Exploring Integrated Assessment Approaches
Edited by Desmond McNeill, Ingrid Nesheim and Floor Brouwer
Chapter 12: Lessons from a Comparative Analysis of Case Studies
Ingrid Nesheim, Desmond McNeill, Irina Bezlepkina, Floor Brouwer, Youssouf Cissé, Shuyi Feng, Patrick Gicheru, Nina Novira, Seema Purushothaman, Saulo Rodrigues-Filho and Mongi Sghaier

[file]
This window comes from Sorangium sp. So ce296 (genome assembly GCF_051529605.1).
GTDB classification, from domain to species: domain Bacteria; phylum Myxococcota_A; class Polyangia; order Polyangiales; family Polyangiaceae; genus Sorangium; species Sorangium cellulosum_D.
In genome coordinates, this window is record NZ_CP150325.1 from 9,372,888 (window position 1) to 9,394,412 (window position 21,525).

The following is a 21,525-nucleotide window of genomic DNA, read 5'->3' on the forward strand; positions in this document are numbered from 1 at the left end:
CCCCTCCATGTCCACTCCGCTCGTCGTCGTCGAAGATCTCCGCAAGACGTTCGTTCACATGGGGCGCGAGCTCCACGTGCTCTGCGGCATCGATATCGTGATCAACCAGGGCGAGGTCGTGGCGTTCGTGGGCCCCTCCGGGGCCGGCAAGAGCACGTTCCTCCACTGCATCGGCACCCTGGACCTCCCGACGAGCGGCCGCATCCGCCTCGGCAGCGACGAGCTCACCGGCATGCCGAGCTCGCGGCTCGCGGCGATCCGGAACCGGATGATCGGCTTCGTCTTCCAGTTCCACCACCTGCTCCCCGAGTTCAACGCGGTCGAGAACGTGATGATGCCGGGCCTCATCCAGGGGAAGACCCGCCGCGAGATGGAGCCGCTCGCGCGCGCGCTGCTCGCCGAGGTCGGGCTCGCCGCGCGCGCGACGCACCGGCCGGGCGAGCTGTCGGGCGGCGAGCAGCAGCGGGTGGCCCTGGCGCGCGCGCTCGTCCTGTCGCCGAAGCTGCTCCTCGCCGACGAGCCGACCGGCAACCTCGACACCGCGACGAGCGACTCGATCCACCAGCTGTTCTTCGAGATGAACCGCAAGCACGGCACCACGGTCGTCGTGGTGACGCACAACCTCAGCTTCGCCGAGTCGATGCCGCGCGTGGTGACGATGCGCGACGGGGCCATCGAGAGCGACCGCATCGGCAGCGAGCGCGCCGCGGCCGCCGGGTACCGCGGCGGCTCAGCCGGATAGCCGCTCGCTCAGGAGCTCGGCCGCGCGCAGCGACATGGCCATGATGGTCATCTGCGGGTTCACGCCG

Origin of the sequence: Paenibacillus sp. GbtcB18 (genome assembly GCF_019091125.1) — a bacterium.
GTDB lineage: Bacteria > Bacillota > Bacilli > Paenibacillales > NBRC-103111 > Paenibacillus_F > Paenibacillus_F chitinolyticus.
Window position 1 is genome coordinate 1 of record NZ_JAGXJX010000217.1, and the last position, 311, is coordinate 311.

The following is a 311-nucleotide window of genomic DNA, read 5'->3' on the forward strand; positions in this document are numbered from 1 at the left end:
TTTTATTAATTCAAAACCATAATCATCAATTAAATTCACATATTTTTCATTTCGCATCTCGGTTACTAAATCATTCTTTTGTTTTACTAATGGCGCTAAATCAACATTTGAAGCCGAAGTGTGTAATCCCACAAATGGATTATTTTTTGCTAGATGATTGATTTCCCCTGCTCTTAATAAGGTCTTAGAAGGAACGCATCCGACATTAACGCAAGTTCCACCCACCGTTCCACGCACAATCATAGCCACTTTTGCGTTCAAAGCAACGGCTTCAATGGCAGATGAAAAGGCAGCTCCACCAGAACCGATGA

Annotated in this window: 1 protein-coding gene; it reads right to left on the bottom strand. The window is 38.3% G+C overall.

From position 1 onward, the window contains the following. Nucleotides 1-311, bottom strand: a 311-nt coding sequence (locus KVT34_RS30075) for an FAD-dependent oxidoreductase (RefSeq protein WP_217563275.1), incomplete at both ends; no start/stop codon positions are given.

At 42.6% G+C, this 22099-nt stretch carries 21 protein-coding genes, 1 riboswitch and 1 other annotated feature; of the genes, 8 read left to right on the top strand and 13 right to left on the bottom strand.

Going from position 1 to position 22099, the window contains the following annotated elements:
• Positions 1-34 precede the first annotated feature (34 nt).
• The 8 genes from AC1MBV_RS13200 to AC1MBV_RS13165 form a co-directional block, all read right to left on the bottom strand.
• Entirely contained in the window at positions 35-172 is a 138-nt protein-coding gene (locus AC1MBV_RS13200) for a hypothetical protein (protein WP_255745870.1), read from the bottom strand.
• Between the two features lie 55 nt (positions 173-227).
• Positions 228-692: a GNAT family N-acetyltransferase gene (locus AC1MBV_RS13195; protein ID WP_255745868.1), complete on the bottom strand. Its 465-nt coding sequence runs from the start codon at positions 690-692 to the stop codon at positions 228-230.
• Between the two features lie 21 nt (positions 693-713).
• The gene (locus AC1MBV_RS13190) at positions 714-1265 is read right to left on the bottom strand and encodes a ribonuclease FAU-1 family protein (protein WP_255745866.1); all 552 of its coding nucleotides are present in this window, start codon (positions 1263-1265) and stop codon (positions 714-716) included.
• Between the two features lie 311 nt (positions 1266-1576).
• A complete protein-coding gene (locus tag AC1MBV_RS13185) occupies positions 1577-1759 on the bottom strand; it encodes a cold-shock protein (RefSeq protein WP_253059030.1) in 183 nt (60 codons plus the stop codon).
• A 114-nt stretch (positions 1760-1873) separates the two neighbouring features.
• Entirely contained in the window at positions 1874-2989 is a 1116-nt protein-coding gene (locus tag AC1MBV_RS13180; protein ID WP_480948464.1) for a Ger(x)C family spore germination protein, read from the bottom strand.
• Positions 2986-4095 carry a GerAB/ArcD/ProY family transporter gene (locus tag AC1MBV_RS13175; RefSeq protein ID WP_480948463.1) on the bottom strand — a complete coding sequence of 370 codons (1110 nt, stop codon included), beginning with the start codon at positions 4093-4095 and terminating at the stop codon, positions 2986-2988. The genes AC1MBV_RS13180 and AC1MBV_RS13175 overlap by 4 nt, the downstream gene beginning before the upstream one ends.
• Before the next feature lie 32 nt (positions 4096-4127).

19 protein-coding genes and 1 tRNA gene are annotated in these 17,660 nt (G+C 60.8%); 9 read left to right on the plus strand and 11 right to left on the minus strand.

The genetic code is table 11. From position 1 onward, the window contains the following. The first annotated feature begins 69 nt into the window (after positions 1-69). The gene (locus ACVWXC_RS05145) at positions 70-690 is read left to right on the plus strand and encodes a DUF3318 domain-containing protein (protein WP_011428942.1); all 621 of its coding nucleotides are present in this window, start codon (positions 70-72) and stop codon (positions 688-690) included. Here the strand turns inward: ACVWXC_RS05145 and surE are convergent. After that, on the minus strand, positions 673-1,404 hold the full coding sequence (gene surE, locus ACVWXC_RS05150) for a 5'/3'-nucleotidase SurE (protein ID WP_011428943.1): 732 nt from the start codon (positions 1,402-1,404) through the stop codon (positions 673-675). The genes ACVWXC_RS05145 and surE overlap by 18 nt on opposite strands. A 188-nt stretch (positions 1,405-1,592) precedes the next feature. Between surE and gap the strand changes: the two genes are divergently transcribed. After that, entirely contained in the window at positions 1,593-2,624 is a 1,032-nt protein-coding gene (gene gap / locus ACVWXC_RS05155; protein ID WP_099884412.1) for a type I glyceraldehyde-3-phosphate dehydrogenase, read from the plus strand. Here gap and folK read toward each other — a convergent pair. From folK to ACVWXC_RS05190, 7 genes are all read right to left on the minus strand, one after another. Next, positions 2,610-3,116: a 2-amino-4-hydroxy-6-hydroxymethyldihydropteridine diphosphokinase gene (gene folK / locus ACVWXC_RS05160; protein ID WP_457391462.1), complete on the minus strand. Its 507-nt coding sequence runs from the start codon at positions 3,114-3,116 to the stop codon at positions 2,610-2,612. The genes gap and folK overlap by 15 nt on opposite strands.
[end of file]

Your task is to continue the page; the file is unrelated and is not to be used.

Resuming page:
Ingrid Nesheim, Desmond McNeill, Irina Bezlepkina, Floor Brouwer, Youssouf Cissé, Shuyi Feng, Patrick Gicheru, Nina Novira, Seema Purushothaman, Saulo Rodrigues-Filho and Mongi Sghaier INTRODUCTION This chapter draws on the analysis in Part I and the case studies in Part II to identify similarities and differences in practice. What sort of problems and issues are regarded by researchers and stakeholders as of high priority? From an understanding of the complex interplay of different causal factors – economic, social, environmental and institutional – do there emerge some factors determinant of the current situation? Do the terms on which trade-offs can be made between different objectives – economic, social, and environmental – vary widely between case studies: and can one discern patterns here? How important is the governance issue – as a causal factor contributing to the problems identified, and as a constraint to be addressed in seeking to improve the situation? Broadly the points of comparison follow the different issues as included in the case studies: the problem identification, the causal chains, with an emphasis on the various drivers, institutional factors, indicators and the prioritized policies. An important component of the studies has been the involvement of others apart from the researchers themselves, mainly through the National Policy Forums. This process is also described and assessed. Each of the case studies addresses a land use related problem that is of significance in the wider context of sustainable development. They relate to all three dimensions of sustainable development, but with varying emphasis: from a primary focus on the...
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